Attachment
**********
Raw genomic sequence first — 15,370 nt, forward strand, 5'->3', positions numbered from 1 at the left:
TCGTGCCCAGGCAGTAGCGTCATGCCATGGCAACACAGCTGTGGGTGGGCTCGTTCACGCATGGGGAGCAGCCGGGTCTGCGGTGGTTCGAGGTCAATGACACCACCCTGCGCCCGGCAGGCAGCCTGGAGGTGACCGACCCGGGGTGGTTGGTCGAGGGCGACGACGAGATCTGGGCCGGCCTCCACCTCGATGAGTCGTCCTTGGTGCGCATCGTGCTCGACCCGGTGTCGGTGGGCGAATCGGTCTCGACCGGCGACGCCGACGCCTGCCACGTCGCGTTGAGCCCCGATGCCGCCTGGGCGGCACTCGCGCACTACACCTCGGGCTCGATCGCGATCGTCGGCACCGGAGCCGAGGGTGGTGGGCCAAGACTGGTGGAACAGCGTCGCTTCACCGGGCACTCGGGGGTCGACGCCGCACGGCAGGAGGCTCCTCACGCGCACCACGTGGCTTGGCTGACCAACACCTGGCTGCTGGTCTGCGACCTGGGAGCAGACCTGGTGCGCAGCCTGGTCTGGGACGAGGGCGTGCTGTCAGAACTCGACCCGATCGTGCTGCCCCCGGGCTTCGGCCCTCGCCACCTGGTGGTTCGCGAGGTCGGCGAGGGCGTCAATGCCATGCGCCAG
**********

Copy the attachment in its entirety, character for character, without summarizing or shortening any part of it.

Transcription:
Raw genomic sequence first — 15,370 nt, forward strand, 5'->3', positions numbered from 1 at the left:
TCGTGCCCAGGCAGTAGCGTCATGCCATGGCAACACAGCTGTGGGTGGGCTCGTTCACGCATGGGGAGCAGCCGGGTCTGCGGTGGTTCGAGGTCAATGACACCACCCTGCGCCCGGCAGGCAGCCTGGAGGTGACCGACCCGGGGTGGTTGGTCGAGGGCGACGACGAGATCTGGGCCGGCCTCCACCTCGATGAGTCGTCCTTGGTGCGCATCGTGCTCGACCCGGTGTCGGTGGGCGAATCGGTCTCGACCGGCGACGCCGACGCCTGCCACGTCGCGTTGAGCCCCGATGCCGCCTGGGCGGCACTCGCGCACTACACCTCGGGCTCGATCGCGATCGTCGGCACCGGAGCCGAGGGTGGTGGGCCAAGACTGGTGGAACAGCGTCGCTTCACCGGGCACTCGGGGGTCGACGCCGCACGGCAGGAGGCTCCTCACGCGCACCACGTGGCTTGGCTGACCAACACCTGGCTGCTGGTCTGCGACCTGGGAGCAGACCTGGTGCGCAGCCTGGTCTGGGACGAGGGCGTGCTGTCAGAACTCGACCCGATCGTGCTGCCCCCGGGCTTCGGCCCTCGCCACCTGGTGGTTCGCGAGGTCGGCGAGGGCGTCAATGCCATGCGCCAG